Nice coupling, eh? Kurt Weill's twisted neo-Classical Concerto for violin and winds with its crooked melodies, broken harmonies, and bent sensuality does go extremely well with Peteris Vasks oddly neo-Romantic Concerto for violin and strings with its sometimes mellow, other times abrasive melodies, its sometimes warm other times harsh harmonies, and its sometimes sentimental, other times savage sensuality. Of course, this recording won't be for everyone -- how many listeners are looking for crooked melodies and savage sensuality? -- but for listeners with tougher ears, this coupling with violinist Anthony Marwood leading the Academy of St. Martin-in-the-Fields will be just the thing to clear the head after too much Mozart. Marwood's playing is bright, clear, and deep and his conducting is strong, soulful, and, when necessary, acerbic. The Academy, long one of the best chamber orchestras from the sceptred isles, performs with polish, professionalism, and, despite the bent sensuality of Weill's music, a fair amount of passion. While some Weill listeners may prefer the more driven Frank Peter Zimmerman recording or the more twisted Nona Liddell recording and some Vasks listeners may prefer the more emotional Gidon Kremer recording, listeners who want this particular coupling need look no further because, in fact, it's the only one like it in the world. Hyperion's sound is as clear as it could be, but not perhaps as deep as it might be.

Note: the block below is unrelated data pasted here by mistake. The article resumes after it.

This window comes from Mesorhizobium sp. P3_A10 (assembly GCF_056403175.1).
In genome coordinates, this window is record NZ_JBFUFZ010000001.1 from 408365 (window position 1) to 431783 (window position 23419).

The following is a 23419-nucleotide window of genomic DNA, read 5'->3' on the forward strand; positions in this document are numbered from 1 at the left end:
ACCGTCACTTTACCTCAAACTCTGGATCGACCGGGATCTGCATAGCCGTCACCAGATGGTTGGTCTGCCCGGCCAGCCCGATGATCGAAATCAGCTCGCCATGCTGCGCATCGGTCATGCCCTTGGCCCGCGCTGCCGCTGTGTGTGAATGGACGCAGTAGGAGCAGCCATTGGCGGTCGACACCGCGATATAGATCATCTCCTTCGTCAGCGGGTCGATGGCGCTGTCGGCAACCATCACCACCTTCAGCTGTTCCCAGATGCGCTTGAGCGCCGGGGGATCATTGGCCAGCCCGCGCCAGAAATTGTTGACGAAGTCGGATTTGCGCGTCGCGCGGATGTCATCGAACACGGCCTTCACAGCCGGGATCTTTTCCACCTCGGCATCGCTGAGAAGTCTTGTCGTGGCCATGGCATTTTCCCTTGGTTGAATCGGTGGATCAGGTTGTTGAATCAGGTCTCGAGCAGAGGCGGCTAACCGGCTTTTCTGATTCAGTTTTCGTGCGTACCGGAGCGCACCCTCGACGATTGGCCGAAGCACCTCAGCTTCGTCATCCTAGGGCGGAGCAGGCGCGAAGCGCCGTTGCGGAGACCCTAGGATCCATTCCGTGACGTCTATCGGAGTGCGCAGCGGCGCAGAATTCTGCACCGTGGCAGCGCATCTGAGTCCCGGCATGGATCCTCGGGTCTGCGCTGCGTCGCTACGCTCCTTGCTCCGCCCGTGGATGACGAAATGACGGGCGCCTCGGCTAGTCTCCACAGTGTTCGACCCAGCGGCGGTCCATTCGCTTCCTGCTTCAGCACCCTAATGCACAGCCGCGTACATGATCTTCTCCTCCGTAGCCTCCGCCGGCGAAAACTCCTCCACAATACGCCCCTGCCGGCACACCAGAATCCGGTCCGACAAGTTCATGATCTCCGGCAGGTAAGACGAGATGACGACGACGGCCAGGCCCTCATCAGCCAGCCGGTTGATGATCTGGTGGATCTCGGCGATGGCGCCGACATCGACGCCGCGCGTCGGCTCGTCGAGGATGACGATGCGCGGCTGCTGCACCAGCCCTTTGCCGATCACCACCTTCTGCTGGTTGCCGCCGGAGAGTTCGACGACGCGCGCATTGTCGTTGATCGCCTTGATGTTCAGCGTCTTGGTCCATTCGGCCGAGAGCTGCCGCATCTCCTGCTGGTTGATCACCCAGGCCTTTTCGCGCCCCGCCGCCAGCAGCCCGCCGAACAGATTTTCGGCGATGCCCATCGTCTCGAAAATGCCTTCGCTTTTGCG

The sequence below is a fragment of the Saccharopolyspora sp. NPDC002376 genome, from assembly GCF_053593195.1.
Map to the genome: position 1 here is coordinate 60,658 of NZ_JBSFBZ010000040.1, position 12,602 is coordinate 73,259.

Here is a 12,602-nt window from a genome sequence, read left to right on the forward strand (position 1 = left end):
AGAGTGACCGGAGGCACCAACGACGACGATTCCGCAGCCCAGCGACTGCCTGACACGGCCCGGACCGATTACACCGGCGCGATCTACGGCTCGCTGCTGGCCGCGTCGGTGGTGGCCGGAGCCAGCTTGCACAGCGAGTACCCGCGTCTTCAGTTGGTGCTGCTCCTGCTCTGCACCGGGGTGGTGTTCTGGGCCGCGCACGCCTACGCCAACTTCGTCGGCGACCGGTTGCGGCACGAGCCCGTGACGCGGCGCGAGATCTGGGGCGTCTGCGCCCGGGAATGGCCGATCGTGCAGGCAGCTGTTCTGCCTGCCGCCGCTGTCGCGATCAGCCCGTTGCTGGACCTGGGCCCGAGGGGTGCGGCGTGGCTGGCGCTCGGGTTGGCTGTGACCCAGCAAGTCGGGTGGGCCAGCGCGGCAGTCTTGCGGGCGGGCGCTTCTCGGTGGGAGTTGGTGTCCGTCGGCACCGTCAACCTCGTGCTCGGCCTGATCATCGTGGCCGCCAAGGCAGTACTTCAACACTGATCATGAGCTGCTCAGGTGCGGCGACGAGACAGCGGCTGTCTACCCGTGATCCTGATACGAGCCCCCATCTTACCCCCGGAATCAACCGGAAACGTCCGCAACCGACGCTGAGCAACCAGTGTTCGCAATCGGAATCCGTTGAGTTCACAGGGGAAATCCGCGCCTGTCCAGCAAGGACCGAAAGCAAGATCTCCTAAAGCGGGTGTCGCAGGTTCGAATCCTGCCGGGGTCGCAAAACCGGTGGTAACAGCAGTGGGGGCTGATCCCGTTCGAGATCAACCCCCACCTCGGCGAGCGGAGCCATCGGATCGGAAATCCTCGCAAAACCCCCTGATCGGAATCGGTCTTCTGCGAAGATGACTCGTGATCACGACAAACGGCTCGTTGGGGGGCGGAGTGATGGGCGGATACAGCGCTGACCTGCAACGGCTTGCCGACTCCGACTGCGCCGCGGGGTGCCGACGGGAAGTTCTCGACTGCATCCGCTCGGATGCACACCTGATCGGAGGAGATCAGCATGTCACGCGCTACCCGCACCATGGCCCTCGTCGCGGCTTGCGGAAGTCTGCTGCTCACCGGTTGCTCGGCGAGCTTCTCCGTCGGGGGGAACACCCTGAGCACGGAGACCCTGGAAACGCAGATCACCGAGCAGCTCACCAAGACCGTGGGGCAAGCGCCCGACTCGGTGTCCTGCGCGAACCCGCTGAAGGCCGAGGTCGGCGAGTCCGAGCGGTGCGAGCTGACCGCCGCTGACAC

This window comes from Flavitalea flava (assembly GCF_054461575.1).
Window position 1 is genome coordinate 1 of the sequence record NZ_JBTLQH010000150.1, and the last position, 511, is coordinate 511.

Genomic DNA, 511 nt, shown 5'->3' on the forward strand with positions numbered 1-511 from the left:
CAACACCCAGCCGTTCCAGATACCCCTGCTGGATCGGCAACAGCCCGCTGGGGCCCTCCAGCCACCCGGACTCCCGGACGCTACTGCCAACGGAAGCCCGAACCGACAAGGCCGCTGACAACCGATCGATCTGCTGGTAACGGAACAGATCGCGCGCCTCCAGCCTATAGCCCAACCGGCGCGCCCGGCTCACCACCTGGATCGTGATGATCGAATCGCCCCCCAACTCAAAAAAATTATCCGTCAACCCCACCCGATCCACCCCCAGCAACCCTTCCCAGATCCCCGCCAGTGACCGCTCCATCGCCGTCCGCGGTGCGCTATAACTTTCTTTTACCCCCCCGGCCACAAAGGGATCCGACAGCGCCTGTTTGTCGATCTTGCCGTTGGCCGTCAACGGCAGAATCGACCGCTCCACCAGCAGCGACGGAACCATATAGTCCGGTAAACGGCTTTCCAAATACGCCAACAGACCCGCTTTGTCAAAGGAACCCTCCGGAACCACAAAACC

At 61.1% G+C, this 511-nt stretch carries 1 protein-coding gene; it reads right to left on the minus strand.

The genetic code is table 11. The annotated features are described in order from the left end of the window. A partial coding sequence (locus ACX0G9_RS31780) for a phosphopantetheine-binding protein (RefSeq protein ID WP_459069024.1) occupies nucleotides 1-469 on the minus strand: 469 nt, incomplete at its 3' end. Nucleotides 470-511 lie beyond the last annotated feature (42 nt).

AllMusic Review by James Leonard
|Concerto for violin & wind orchestra, Op. 12|
|Distant Light (Violin Concerto)|